Style Details

Name
Dunk­les Weiss­bier
Cate­go­ry
Ger­man Wheat Beer
BJCP Style Code
10 B
Appearan­ce
Light cop­per to maho­ga­ny brown in color. A very thick, mous­sy, long-las­ting off-white head is cha­rac­te­ris­tic. The high pro­te­in con­tent of wheat impairs cla­ri­ty in this tra­di­tio­nal­ly unfil­te­red style, alt­hough the level of haze is some­what varia­ble. Sus­pen­ded yeast sedi­ment can con­tri­bu­te to clou­di­ness.
Aro­ma
Mode­ra­te phe­nols (usual­ly clove) and frui­ty esters (usual­ly bana­na). The balan­ce and inten­si­ty of the phe­nol and ester com­pon­ents can vary but the best examp­les are rea­son­ab­ly balan­ced. Optio­nal­ly, a low to mode­ra­te vanil­la cha­rac­ter and/or faint bub­ble­gum notes may be pre­sent, but should not domi­na­te. Hop aro­ma ran­ges from low to none, and may be light­ly flo­ral, spi­cy, or her­bal. A light to mode­ra­te wheat aro­ma (which might be per­cei­ved as brea­dy, doughy or grai­ny) may be pre­sent and is often accom­pa­nied by a cara­mel, bread crust, or richer malt aro­ma. The malt aro­ma may mode­ra­te the phe­nols and esters some­what.
Fla­vour
Low to moder­ate­ly strong bana­na and clove fla­vor. The balan­ce and inten­si­ty of the phe­nol and ester com­pon­ents can vary but the best examp­les are rea­son­ab­ly balan­ced and fair­ly pro­mi­nent. Optio­nal­ly, a very light to mode­ra­te vanil­la cha­rac­ter and/or faint bub­ble­gum notes can accen­tua­te the bana­na fla­vor, sweet­ness and round­ness; neit­her should be domi­nant if pre­sent. The soft, some­what brea­dy, doughy, or grai­ny fla­vor of wheat is com­ple­men­ta­ry, as is a richer cara­mel, toast, or bread crust fla­vor. The mal­ty rich­ness can be low to medi­um-high, and sup­ports the yeast cha­rac­ter. A roas­ted malt cha­rac­ter is inap­pro­pria­te. A spi­cy, her­bal, or flo­ral hop fla­vor is very low to none, and hop bit­ter­ness is very low to low. Well-roun­ded, fla­vor­ful, often some­what mal­ty pala­te with a rela­tively dry finish.
Mouth­feel
Medi­um-light to medi­um-full body. The tex­tu­re of wheat as well as yeast in sus­pen­si­on imparts the sen­sa­ti­on of a fluffy, crea­my full­ness that may pro­gress to a ligh­ter finish, aided by mode­ra­te to high car­bo­na­ti­on. Efferve­scent.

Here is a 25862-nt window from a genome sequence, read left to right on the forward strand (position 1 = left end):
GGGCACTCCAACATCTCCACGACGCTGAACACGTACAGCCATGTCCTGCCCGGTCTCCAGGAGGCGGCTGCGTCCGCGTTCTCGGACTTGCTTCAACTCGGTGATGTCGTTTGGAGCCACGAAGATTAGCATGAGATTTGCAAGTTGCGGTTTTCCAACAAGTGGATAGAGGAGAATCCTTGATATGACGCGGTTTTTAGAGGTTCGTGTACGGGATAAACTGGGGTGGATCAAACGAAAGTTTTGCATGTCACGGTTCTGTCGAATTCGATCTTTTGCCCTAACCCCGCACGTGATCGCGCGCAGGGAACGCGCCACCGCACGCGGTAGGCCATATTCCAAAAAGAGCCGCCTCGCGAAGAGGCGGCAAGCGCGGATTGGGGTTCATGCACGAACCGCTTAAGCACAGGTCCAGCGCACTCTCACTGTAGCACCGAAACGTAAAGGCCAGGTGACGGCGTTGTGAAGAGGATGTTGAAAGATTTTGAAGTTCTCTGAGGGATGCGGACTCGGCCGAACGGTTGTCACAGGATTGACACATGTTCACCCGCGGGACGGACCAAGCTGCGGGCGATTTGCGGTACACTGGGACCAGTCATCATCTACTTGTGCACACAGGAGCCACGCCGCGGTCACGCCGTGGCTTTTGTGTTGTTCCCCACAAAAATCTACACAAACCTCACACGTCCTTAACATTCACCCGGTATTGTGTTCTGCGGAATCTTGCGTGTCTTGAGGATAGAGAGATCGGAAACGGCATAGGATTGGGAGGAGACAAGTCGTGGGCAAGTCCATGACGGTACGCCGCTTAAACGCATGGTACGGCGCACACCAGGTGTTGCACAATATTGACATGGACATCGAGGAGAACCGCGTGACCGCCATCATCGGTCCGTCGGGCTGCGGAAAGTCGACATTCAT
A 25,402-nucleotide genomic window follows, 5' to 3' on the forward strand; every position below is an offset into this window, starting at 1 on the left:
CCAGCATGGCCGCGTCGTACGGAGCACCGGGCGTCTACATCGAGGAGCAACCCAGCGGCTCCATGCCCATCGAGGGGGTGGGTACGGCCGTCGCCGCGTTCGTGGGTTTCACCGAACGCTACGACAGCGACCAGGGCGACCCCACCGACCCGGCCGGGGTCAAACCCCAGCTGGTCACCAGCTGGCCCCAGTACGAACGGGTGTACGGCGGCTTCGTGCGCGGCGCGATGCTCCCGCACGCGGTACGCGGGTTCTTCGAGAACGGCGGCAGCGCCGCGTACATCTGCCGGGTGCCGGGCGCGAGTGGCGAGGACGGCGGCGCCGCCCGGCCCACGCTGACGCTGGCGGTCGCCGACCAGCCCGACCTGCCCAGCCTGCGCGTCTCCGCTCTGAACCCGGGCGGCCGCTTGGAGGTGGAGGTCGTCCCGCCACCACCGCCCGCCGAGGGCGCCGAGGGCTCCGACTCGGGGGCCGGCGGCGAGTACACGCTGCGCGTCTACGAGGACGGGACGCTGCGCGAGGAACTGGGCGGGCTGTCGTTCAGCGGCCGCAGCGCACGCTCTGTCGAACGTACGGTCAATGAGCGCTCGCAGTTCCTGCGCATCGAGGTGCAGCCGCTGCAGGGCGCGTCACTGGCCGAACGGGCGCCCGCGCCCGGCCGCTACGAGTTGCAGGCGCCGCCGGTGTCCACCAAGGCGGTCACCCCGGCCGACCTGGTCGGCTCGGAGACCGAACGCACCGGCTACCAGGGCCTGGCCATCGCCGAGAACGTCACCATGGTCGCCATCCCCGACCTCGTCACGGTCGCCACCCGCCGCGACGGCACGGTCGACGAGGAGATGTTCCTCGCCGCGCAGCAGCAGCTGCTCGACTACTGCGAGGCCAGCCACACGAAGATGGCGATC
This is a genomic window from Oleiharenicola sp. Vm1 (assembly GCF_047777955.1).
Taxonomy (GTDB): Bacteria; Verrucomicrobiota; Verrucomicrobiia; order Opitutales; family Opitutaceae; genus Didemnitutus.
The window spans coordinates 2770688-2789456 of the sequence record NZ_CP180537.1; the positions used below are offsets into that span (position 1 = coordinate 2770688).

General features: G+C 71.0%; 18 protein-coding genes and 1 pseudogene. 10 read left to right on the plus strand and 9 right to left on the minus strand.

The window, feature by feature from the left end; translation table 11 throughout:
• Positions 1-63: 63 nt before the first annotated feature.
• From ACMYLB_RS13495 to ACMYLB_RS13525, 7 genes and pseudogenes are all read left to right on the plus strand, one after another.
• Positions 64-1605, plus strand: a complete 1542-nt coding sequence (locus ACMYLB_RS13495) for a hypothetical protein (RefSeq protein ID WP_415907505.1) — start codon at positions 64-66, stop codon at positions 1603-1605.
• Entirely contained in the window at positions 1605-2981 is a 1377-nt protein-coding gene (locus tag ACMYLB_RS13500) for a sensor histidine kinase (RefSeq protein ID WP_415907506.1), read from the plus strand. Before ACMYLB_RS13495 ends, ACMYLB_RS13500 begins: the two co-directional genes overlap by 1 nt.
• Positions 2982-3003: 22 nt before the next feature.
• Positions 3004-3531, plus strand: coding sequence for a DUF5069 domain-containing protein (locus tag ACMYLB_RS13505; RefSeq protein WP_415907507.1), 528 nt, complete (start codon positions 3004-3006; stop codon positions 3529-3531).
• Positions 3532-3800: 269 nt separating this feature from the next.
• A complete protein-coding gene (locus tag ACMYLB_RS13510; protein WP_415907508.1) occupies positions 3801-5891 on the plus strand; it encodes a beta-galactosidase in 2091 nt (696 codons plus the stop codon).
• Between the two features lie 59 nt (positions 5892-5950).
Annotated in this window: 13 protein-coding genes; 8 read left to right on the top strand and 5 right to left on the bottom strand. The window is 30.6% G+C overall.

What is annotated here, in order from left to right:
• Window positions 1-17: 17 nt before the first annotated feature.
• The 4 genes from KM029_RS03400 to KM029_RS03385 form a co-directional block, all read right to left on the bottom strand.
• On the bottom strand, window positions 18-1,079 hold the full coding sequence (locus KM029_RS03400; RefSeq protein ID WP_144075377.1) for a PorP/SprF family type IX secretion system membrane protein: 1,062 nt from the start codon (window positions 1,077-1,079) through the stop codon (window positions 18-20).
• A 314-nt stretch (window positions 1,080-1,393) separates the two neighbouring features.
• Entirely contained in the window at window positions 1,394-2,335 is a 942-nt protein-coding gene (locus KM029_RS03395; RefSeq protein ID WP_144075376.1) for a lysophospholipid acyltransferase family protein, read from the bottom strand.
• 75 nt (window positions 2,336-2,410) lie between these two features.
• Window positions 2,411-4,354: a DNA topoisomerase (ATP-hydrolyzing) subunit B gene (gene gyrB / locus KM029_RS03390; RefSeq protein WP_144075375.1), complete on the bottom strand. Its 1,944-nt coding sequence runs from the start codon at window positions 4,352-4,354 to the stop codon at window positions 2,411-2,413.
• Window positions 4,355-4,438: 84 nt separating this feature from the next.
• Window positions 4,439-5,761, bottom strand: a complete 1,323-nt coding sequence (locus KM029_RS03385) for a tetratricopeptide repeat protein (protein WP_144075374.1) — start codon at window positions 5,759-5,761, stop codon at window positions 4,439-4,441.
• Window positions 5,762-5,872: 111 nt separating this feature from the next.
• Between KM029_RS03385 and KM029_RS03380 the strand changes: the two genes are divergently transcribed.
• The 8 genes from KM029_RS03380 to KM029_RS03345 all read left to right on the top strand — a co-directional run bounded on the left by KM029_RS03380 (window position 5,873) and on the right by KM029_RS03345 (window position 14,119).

Over­all Impres­si­on
A moder­ate­ly dark Ger­man wheat beer with a dis­tinc­ti­ve bana­na-and-clove yeast cha­rac­ter, sup­por­ted by a toas­ted bread or cara­mel malt fla­vor. High­ly car­bo­na­ted and refres­hing, with a crea­my, fluffy tex­tu­re and light finish that encou­ra­ges drin­king.
Typi­cal Ingre­dients
By Ger­man brewing tra­di­ti­on, at least 50% of the grist must be mal­ted wheat, alt­hough some ver­si­ons use up to 70%; the rema­in­der is usual­ly Munich, Vien­na, or dark or cara­mel wheat mal­ts, or Pils­ner malt with color malt. A deco­c­tion mash is tra­di­tio­nal, but infre­quent­ly used today. Wei­zen ale yeasts pro­du­ce the typi­cal spi­cy and frui­ty cha­rac­ter, alt­hough extre­me fer­men­ta­ti­on tem­pe­ra­tures can affect the balan­ce and pro­du­ce off-fla­vors.
Histo­ry
Bava­ria has a wheat beer brewing tra­di­tio­nal hund­reds of years old, but the brewing right was reser­ved for Bava­ri­an royal­ty until the late 1700s. Old-fashio­ned Bava­ri­an wheat beer was often dark, as were most beer of the day. Pale weiss­bier star­ted to beco­me popu­lar in the 1960s, but tra­di­tio­nal dark wheat beer remai­ned some­what of an old person’s drink.
Comments
The pre­sence of Munich and/or Vien­na-type bar­ley mal­ts gives this style a deep, rich bar­ley malt cha­rac­ter not found in a weiss­bier. Often known as dun­kel­wei­zen, par­ti­cu­lar­ly in the United Sta­tes.
Com­mer­cial Examp­les
Ayin­ger Ur-Weis­se, Etta­ler Weiss­bier Dun­kel, Fran­zis­ka­ner Hefe-Weis­se Dun­kel, Hacker-Pschorr Weis­se Dark, Tucher Dunk­les Hefe Wei­zen, Wei­hen­ste­pha­ner Hefe­weiss­bier Dun­kel
Ori­gi­nal Gra­vi­ty
1.044 - 1.056 SG
Final Gra­vi­ty
1.010 - 1.014 SG
Color
14 - 23 SRM
Alco­hol
4.0 - 5.0 %vol
Bit­ter­ness
10 - 18 IBU